Changes to the Insolvency and Bankruptcy Code (IBC)


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    Key Proposed Changes

    • Empowering National Company Law Tribunal:
      • The ministry has proposed to empower the National Company Law Tribunal (NCLT) to slap hefty fines on those that contravene IBC rules. 
      • NCLT’s discretion has been increased in the new measures, so focus will be on strengthening NCLT for effective implementation.
    • Fast-tracking the Process:
      • It has also explicitly clarified that the adjudicating authority must admit an insolvency case if the default is established and need not get into other specifics like the reason for the default, etc, which was delaying the admission of applications.
    • Electronic Platform Minimal Human Interface:
      • The ministry has suggested developing a state-of-the-art electronic platform that can handle several processes under the Code with minimum human interface.
      • This e-platform may provide for a case management system, automated processes to file applications with the Adjudicating Authority (AA), delivery of notices, enabling interaction of IPs (Insolvency Professionals) with stakeholders, storage of records of CDs (Corporate Debtors) undergoing the process, and incentivising participation of other market players in the IBC ecosystem.
    • Recasting Liquidation Process:
      • The liquidation process is also sought to be made more open, flexible and equitable to provide comfort to the creditors
    • Redesigning the Fast-Track Corporate Insolvency Resolution Process (FIRP):
      • The ministry has also proposed redesigning the Fast-Track Corporate Insolvency Resolution Process (FIRP) to allow financial creditors to drive the insolvency resolution process for a CD outside of the judicial process while retaining some involvement of the Adjudicating Authority (AA) to improve the legal certainty of the final outcome.
      • Further, the resolution plan approved through this procedure will have the same sanctity as a regular plan approved during the CIRP (Corporate Insolvency Resolution Process).
    • Special framework for real estate: 
      • The ministry has pitched for a special framework for real estate to limit bankruptcy proceedings to only insolvent projects.
    • Transfer of the Ownership:
      • Another proposal is to enable a resolution professional to transfer the ownership and possession of a plot, apartment or building to the allottees with the consent of the CoC (Committee of Creditors).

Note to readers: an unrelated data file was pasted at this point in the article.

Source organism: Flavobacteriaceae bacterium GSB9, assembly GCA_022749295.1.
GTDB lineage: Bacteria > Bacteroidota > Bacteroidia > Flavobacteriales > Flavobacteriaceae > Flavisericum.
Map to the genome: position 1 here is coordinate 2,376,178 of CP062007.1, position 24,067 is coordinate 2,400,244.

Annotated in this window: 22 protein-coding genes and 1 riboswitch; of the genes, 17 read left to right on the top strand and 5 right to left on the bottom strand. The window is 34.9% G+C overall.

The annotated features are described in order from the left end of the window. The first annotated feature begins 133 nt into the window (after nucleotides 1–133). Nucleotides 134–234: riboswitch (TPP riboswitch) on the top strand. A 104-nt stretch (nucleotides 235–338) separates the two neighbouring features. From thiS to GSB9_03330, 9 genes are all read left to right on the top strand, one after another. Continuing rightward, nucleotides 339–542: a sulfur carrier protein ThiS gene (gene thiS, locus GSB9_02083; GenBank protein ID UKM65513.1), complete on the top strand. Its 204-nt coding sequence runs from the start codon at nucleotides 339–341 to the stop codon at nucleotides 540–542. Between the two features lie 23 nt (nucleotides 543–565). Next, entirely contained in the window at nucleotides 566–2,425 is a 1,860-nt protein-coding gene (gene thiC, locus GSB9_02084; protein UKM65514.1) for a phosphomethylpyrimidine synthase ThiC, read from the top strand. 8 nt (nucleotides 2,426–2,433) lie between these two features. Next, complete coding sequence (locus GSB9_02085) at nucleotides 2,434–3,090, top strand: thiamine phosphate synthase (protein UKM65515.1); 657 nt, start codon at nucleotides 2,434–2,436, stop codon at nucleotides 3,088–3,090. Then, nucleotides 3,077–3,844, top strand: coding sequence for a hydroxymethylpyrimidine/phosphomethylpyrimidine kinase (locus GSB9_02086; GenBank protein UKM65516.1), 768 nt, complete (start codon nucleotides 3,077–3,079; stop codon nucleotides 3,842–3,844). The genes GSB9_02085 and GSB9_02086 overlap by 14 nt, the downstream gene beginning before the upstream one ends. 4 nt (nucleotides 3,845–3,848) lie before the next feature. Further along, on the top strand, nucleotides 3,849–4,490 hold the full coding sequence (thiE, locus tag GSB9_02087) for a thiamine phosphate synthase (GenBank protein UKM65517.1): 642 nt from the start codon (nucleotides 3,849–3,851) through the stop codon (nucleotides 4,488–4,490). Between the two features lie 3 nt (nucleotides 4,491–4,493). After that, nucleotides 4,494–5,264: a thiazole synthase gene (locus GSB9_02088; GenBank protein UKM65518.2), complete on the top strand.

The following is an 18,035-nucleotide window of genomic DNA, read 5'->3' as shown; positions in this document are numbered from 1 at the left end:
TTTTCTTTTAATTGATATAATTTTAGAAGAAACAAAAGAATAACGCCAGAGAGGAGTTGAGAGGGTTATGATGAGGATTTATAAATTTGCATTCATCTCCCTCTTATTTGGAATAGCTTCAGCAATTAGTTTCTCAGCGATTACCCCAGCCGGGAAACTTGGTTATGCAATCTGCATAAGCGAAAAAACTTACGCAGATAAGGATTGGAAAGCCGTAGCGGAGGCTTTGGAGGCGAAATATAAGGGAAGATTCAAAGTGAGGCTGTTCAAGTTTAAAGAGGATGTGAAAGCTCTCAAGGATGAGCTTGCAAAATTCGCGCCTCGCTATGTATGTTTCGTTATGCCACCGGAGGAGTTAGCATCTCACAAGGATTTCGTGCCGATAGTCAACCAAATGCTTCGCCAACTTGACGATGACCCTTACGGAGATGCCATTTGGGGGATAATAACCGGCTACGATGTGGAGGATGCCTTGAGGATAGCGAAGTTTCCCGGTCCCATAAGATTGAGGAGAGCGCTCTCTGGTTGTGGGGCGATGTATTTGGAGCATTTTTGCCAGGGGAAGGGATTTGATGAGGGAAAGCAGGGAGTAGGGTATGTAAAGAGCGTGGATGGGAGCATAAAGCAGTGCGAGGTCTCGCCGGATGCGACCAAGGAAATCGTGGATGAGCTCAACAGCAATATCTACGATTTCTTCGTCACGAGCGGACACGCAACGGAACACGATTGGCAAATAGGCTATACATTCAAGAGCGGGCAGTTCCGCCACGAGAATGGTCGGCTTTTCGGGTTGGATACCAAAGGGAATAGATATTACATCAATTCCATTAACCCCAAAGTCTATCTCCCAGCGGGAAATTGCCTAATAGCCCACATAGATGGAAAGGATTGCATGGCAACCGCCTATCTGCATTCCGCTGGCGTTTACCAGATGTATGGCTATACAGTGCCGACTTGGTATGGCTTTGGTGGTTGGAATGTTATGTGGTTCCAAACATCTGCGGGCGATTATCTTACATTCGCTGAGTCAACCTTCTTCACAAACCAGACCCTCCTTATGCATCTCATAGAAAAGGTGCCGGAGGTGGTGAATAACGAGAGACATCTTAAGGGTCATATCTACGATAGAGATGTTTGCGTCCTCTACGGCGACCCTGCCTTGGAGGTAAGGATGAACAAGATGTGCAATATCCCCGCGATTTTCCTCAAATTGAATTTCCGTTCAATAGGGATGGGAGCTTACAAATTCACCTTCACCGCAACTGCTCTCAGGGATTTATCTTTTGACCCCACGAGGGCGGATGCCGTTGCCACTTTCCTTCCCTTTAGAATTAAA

• Multiple Resolution Plans: 
      • It will allow multiple resolution plans for a single stressed firm (in all sectors).
      • The ministry proposed a change in the mechanism to distribute resolution proceeds.
    • New Waterfall Mechanism:
      • The MCA has proposed a new waterfall mechanism under which creditors will receive proceeds up to the stressed firm’s liquidation value in the order of priority already stipulated (secured financial creditors gets precedence over usually unsecured operational creditors). 
      • But any surplus over such liquidation value will be proportionately distributed among all creditors in the ratio of their unsatisfied claims.
    • Extension of Insolvency Framework:
      • It extended the so-called prepackaged insolvency framework–meant for only MSMEs–to larger entities.

    Significance of Changes

    • The changes will streamline various processes and procedures by the introduction of technology and bringing out clarity in relevant clauses to ensure smoother implementation. 
    • It will help cut delays in the resolution process.
    • It will prevent erosion of stressed asset value, somewhat discipline errant stakeholders.
    • The recommendations on prepack and out-of-court resolution (fast track resolution) with optional moratorium and NCLT sanction will take India closer to overseas prepack regimes


    • Based on the past hurdles faced in various provisions and clauses, the ground level issues have been identified and proposed to be rectified step by step
    • Such recommendations, once implemented properly, would result in effective resolution of insolvency.
    • However, insolvency regulator Insolvency and Bankruptcy Board of India (IBBI) should be conscious that these recommendations should not pave way for further litigations, which will stall the entire process of resolution.

    Source: FE + ET